How to Whittle
Whittling is one of the longest and cherished pastimes known to man and especially Americans. During the late 1700s and up until the mid-1900s, Americans have been known to always be whittling. Some might say that is has fallen out of fashion, but to the contrary, there are tons of people who know how to whittle. So let’s look at what whittling entails, how to do it, and what the skills of whittling can be employed to do.
First, here’s a brief introduction to what whittling is.
What is Whittling?
Whittling is the art of carving pieces of wood with a carving knife or pocketknife. Generally, whittling is done on a small scale, such as carving little sculptures of animals, making a tool, or some other object. Unlike other types of wood carving (http://www.bestwoodcarvingtools.com/wood-carvers-beginner-guide/), whittling creates a sculpture or object. A distinguishing feature of whittling is that knife strokes, or cuts, are visible and add a rustic, rugged feel to the object being made.
Now that you have an understanding of what whittling is, let’s look at the basic cuts whittlers use:
What are the Basic Cuts?
There are a few basic cuts that any whittler, professional or amateur, can use to create just about anything:
- Straightaway Rough Cutting: This cut is when you push the blade away from yourself. It is generally used at the beginning of whittling projects to fashion the general shape of the object. Execute thin, long cuts and avoid pushing to deep or the wood could split.
- The Pull Stroke (Pare Cut): The Pare Cut is the most used cut in whittling. To perform this cut, grasp the wood with your left hand and the knife in your right hand. Brace the wood with your right thumb and pull the knife towards you, making a thin cut. Be cautious of where you place your thumb to not injure yourself as the blade comes toward you. The knife should be held firmly, allowing great control. This cut is mainly used for detailing the object.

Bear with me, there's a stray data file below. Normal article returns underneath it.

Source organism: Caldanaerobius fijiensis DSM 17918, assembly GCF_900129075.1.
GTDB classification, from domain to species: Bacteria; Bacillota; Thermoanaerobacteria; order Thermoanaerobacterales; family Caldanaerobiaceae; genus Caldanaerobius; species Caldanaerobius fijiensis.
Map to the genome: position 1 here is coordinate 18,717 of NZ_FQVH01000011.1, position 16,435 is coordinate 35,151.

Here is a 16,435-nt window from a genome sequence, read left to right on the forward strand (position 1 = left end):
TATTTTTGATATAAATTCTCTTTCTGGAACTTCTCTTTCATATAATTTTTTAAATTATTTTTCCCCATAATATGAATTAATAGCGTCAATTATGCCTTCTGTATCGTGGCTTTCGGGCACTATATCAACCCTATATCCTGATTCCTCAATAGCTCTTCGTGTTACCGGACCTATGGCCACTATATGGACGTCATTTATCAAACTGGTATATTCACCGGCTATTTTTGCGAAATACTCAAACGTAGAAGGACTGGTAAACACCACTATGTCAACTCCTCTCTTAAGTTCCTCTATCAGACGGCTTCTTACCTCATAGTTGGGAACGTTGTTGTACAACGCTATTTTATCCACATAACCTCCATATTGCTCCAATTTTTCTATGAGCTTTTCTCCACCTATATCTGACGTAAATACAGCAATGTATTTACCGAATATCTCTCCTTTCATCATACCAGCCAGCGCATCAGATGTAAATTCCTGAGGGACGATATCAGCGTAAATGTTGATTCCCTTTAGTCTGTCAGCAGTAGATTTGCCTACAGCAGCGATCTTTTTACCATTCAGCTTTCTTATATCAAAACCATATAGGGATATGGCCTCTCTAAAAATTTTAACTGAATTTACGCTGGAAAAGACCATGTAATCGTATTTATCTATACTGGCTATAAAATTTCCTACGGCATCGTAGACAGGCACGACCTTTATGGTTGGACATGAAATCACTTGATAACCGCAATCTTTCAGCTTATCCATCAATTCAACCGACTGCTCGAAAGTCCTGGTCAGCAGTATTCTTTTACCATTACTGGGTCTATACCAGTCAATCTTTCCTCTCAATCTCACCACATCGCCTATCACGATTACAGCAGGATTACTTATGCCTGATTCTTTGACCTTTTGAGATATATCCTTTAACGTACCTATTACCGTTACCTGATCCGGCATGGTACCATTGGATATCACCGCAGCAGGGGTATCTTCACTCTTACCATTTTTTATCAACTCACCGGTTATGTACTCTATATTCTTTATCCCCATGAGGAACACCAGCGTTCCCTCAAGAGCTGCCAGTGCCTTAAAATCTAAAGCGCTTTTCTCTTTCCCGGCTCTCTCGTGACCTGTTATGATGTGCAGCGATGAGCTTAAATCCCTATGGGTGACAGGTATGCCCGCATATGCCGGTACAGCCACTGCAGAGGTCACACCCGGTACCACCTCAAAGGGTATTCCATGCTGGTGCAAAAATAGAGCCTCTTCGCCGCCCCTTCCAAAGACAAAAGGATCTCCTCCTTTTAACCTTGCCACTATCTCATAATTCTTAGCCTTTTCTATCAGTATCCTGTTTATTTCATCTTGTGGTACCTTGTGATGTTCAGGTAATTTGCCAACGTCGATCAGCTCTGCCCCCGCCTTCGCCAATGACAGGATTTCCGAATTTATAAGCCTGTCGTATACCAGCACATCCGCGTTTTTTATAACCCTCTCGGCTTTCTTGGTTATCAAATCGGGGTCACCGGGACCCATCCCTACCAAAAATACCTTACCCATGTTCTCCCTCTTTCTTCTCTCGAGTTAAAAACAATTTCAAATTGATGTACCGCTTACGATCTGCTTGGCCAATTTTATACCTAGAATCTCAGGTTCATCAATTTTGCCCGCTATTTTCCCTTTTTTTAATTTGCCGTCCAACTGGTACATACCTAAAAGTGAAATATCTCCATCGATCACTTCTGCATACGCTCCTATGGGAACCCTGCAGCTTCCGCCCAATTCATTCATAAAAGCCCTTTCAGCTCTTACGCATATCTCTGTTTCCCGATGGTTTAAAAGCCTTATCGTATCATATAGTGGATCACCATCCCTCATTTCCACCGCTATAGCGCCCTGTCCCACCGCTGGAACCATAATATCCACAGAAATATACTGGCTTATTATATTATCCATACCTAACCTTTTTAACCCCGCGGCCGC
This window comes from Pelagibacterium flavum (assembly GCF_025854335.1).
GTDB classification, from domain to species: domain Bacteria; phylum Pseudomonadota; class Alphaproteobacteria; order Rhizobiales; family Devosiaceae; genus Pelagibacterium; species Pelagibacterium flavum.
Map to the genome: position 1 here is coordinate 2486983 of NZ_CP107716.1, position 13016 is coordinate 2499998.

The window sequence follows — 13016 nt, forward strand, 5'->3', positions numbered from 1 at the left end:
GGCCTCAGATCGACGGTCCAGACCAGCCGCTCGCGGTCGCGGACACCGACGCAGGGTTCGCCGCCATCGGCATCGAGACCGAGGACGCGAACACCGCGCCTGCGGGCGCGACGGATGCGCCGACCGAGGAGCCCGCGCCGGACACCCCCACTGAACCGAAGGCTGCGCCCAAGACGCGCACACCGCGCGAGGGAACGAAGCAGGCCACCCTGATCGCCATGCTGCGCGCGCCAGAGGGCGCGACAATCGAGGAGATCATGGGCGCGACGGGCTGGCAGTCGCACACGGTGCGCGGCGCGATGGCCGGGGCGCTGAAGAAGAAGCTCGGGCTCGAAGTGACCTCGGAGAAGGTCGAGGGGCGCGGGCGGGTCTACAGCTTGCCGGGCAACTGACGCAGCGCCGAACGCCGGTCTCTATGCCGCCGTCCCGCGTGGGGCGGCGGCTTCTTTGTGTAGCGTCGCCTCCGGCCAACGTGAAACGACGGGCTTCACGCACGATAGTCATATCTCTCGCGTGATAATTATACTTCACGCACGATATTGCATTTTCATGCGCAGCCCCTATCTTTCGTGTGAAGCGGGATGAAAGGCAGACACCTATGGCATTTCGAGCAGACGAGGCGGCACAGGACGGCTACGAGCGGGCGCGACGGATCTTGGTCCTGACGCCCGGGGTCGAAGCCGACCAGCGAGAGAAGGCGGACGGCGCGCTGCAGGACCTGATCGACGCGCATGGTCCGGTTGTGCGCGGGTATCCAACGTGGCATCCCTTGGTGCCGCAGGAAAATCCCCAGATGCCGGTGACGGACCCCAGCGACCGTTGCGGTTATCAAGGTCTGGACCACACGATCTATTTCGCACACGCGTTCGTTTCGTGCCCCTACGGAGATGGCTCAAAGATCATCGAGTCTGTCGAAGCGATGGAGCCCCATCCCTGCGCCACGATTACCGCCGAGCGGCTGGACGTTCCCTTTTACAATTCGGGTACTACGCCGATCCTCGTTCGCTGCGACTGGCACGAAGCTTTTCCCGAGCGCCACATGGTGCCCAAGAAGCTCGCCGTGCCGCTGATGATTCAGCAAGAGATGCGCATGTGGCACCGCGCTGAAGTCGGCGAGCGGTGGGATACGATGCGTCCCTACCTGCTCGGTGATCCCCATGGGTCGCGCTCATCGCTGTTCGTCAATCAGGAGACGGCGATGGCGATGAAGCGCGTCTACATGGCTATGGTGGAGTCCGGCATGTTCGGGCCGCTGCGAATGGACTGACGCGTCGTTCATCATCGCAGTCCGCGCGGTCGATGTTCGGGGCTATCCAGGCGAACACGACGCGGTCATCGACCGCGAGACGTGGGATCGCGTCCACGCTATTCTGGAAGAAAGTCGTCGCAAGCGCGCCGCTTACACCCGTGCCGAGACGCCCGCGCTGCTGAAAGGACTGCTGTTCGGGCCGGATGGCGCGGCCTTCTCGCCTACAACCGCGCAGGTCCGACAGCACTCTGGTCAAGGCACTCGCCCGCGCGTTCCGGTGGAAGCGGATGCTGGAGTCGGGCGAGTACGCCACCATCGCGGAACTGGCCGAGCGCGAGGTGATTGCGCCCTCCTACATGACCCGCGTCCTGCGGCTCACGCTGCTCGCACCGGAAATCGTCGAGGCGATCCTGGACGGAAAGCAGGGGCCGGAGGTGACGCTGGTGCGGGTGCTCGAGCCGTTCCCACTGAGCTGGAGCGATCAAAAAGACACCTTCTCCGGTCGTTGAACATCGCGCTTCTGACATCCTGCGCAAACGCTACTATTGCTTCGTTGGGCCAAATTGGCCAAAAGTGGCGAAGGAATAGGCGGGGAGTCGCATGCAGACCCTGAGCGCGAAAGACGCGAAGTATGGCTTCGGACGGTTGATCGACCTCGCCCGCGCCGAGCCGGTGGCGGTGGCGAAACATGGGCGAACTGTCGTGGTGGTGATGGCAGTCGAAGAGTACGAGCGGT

- Push Stroke (Thumb Pushing Cut): Sometimes, the wood will not allow for the pare cut. When this is the case, using the push stroke should do the trick. Again, hold the wood in your left hand with the knife in your right. Set the blade firmly against the wood and place both thumbs over the back of the blade. Push with your left thumb and use your right to guide the knife. This cut also affords solid control and can be used to make detailed cuts.
With a knowledge of the basic cuts, you too can now whittle small objects. However, knowing how to work with the wood is vital to whittling success.
Carving with the Grain
Carving with the grain of the wood makes whittling much easier, avoiding lots of potential frustrations. First, you will need to decipher the direction of the grain. If it is not obvious, make a shallow push cut going in either direction and see which one provided the least resistance. The least resistant cut will be with the grain.
IMPORTANT: Cutting against the grain will make whittling difficult, eventually tearing and splitting the wood. Not only is it difficult and impractical, it is also dangerous. With the extra resistance, whittlers will use more force, which can cause a slip and injury. The same principle goes for dull blades. Always keep your knives razor sharp in order to reduce the risk of injuring yourself.
How Can I Utilize Whittling Skills Outdoors or While I’m Camping?
Whittling is not only an engaging pastime, it is also an important skill when outdoors. There are several useful items that can be made through whittling when spending time out in the wilderness. Here are a couple of items:
- Tent Stake: Whittling is especially helpful if you need a tent stake. Tent stakes are easy projects and essential when needing to pitch a tent for the night.
- Fishing Spear: Forgot the fishing gear? Not a problem for whittlers. Finding a long piece of sturdy wood and taking the time to fashion a nice point out of one of its ends will yield a perfect spear to catch fish.
- Whistle: Whether you need to signal someone for help or are just itching to impress your friends, whistles are prime products of whittling. A short, yet slender piece of wood and a sharp knife can make some amazing sounds.
Whatever you may want to use whittling for, it is a fun and easy skill to come by. Practicing over the years will allow you to become an expert whittler and can lead to projects on a grand scale.
My name is Nathan and I have been wood carving for over 8 years. I own and operate a wood carving website (http://www.bestwoodcarvingtools.com/) that provides useful and valuable information to those looking to learn the craft or find a solution to their problems. To see all-inclusive introduction guides to wood carving visit http://www.bestwoodcarvingtools.com/wood-carvers-beginner-guide/ for more information.
For timeless whittling knives, check out the large selection of Great Eastern Cutlery pocket knives.